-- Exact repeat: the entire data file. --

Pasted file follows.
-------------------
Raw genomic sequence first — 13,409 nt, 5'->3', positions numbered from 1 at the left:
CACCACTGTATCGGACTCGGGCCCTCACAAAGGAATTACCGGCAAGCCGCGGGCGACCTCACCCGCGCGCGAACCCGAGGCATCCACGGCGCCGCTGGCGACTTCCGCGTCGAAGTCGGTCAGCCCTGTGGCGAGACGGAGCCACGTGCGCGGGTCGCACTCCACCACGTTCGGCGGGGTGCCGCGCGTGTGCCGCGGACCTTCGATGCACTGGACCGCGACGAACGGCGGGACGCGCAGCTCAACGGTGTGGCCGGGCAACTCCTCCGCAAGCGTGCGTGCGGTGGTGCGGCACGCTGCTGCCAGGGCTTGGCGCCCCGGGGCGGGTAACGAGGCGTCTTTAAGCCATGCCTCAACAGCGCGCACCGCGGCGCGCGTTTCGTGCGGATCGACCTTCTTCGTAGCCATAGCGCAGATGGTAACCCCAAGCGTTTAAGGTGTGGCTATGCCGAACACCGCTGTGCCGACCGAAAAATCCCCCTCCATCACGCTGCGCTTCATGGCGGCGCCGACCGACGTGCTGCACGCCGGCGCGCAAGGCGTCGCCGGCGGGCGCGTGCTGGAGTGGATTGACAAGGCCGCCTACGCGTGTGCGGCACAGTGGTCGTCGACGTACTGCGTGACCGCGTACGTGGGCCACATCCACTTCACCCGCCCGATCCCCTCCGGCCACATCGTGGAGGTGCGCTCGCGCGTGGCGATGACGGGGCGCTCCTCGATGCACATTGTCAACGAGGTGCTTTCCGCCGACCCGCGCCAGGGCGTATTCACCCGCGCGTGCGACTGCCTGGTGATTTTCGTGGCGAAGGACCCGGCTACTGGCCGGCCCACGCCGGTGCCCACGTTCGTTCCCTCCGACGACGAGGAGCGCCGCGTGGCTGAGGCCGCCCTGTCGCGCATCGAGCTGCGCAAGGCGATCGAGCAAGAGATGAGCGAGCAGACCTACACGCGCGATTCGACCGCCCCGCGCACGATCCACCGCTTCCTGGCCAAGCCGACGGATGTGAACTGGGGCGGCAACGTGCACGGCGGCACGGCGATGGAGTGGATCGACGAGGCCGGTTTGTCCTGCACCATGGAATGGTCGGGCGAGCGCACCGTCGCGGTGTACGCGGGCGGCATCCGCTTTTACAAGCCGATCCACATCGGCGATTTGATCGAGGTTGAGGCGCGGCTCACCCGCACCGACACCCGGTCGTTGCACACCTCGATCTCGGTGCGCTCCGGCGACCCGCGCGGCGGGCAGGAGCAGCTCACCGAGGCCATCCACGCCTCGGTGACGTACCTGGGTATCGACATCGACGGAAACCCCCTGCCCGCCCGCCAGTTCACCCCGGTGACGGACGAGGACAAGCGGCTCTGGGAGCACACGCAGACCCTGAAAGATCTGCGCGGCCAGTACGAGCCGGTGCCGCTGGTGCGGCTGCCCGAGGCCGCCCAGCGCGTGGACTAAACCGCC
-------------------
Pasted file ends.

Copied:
Raw genomic sequence first — 13,409 nt, 5'->3', positions numbered from 1 at the left:
CACCACTGTATCGGACTCGGGCCCTCACAAAGGAATTACCGGCAAGCCGCGGGCGACCTCACCCGCGCGCGAACCCGAGGCATCCACGGCGCCGCTGGCGACTTCCGCGTCGAAGTCGGTCAGCCCTGTGGCGAGACGGAGCCACGTGCGCGGGTCGCACTCCACCACGTTCGGCGGGGTGCCGCGCGTGTGCCGCGGACCTTCGATGCACTGGACCGCGACGAACGGCGGGACGCGCAGCTCAACGGTGTGGCCGGGCAACTCCTCCGCAAGCGTGCGTGCGGTGGTGCGGCACGCTGCTGCCAGGGCTTGGCGCCCCGGGGCGGGTAACGAGGCGTCTTTAAGCCATGCCTCAACAGCGCGCACCGCGGCGCGCGTTTCGTGCGGATCGACCTTCTTCGTAGCCATAGCGCAGATGGTAACCCCAAGCGTTTAAGGTGTGGCTATGCCGAACACCGCTGTGCCGACCGAAAAATCCCCCTCCATCACGCTGCGCTTCATGGCGGCGCCGACCGACGTGCTGCACGCCGGCGCGCAAGGCGTCGCCGGCGGGCGCGTGCTGGAGTGGATTGACAAGGCCGCCTACGCGTGTGCGGCACAGTGGTCGTCGACGTACTGCGTGACCGCGTACGTGGGCCACATCCACTTCACCCGCCCGATCCCCTCCGGCCACATCGTGGAGGTGCGCTCGCGCGTGGCGATGACGGGGCGCTCCTCGATGCACATTGTCAACGAGGTGCTTTCCGCCGACCCGCGCCAGGGCGTATTCACCCGCGCGTGCGACTGCCTGGTGATTTTCGTGGCGAAGGACCCGGCTACTGGCCGGCCCACGCCGGTGCCCACGTTCGTTCCCTCCGACGACGAGGAGCGCCGCGTGGCTGAGGCCGCCCTGTCGCGCATCGAGCTGCGCAAGGCGATCGAGCAAGAGATGAGCGAGCAGACCTACACGCGCGATTCGACCGCCCCGCGCACGATCCACCGCTTCCTGGCCAAGCCGACGGATGTGAACTGGGGCGGCAACGTGCACGGCGGCACGGCGATGGAGTGGATCGACGAGGCCGGTTTGTCCTGCACCATGGAATGGTCGGGCGAGCGCACCGTCGCGGTGTACGCGGGCGGCATCCGCTTTTACAAGCCGATCCACATCGGCGATTTGATCGAGGTTGAGGCGCGGCTCACCCGCACCGACACCCGGTCGTTGCACACCTCGATCTCGGTGCGCTCCGGCGACCCGCGCGGCGGGCAGGAGCAGCTCACCGAGGCCATCCACGCCTCGGTGACGTACCTGGGTATCGACATCGACGGAAACCCCCTGCCCGCCCGCCAGTTCACCCCGGTGACGGACGAGGACAAGCGGCTCTGGGAGCACACGCAGACCCTGAAAGATCTGCGCGGCCAGTACGAGCCGGTGCCGCTGGTGCGGCTGCCCGAGGCCGCCCAGCGCGTGGACTAAACCGCC